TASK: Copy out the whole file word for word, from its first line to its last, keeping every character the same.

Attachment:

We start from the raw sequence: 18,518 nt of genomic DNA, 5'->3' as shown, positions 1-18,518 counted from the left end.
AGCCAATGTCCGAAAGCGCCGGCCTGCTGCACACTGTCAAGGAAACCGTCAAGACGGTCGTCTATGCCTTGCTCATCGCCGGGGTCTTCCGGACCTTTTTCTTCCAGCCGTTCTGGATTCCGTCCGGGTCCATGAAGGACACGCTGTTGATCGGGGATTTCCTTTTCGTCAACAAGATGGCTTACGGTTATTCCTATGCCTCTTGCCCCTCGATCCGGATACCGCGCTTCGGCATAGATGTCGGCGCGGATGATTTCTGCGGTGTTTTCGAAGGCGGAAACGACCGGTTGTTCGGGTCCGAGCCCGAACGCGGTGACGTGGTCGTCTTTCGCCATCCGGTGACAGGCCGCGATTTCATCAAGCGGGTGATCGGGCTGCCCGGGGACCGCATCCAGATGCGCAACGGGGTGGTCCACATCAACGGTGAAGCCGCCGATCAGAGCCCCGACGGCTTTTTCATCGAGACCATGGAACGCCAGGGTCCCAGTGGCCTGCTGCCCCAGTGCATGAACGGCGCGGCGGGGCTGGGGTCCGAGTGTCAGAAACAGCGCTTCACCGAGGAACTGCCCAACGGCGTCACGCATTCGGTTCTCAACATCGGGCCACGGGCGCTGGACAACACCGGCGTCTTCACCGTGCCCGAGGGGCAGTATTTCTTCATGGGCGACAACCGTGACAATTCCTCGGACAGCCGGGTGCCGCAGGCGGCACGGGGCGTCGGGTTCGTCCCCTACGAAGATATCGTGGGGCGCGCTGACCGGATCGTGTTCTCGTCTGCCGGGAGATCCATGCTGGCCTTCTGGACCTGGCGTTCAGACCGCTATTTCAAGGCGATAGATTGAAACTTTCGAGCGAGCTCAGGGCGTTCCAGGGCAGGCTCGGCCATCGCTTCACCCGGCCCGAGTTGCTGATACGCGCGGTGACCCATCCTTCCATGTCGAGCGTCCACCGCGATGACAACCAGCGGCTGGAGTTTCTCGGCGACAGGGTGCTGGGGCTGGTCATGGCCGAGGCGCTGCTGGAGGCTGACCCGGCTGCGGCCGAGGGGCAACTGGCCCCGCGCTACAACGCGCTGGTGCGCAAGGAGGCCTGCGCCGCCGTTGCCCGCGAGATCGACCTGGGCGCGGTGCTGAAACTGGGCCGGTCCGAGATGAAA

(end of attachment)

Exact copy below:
We start from the raw sequence: 18,518 nt of genomic DNA, 5'->3' as shown, positions 1-18,518 counted from the left end.
AGCCAATGTCCGAAAGCGCCGGCCTGCTGCACACTGTCAAGGAAACCGTCAAGACGGTCGTCTATGCCTTGCTCATCGCCGGGGTCTTCCGGACCTTTTTCTTCCAGCCGTTCTGGATTCCGTCCGGGTCCATGAAGGACACGCTGTTGATCGGGGATTTCCTTTTCGTCAACAAGATGGCTTACGGTTATTCCTATGCCTCTTGCCCCTCGATCCGGATACCGCGCTTCGGCATAGATGTCGGCGCGGATGATTTCTGCGGTGTTTTCGAAGGCGGAAACGACCGGTTGTTCGGGTCCGAGCCCGAACGCGGTGACGTGGTCGTCTTTCGCCATCCGGTGACAGGCCGCGATTTCATCAAGCGGGTGATCGGGCTGCCCGGGGACCGCATCCAGATGCGCAACGGGGTGGTCCACATCAACGGTGAAGCCGCCGATCAGAGCCCCGACGGCTTTTTCATCGAGACCATGGAACGCCAGGGTCCCAGTGGCCTGCTGCCCCAGTGCATGAACGGCGCGGCGGGGCTGGGGTCCGAGTGTCAGAAACAGCGCTTCACCGAGGAACTGCCCAACGGCGTCACGCATTCGGTTCTCAACATCGGGCCACGGGCGCTGGACAACACCGGCGTCTTCACCGTGCCCGAGGGGCAGTATTTCTTCATGGGCGACAACCGTGACAATTCCTCGGACAGCCGGGTGCCGCAGGCGGCACGGGGCGTCGGGTTCGTCCCCTACGAAGATATCGTGGGGCGCGCTGACCGGATCGTGTTCTCGTCTGCCGGGAGATCCATGCTGGCCTTCTGGACCTGGCGTTCAGACCGCTATTTCAAGGCGATAGATTGAAACTTTCGAGCGAGCTCAGGGCGTTCCAGGGCAGGCTCGGCCATCGCTTCACCCGGCCCGAGTTGCTGATACGCGCGGTGACCCATCCTTCCATGTCGAGCGTCCACCGCGATGACAACCAGCGGCTGGAGTTTCTCGGCGACAGGGTGCTGGGGCTGGTCATGGCCGAGGCGCTGCTGGAGGCTGACCCGGCTGCGGCCGAGGGGCAACTGGCCCCGCGCTACAACGCGCTGGTGCGCAAGGAGGCCTGCGCCGCCGTTGCCCGCGAGATCGACCTGGGCGCGGTGCTGAAACTGGGCCGGTCCGAGATGAAA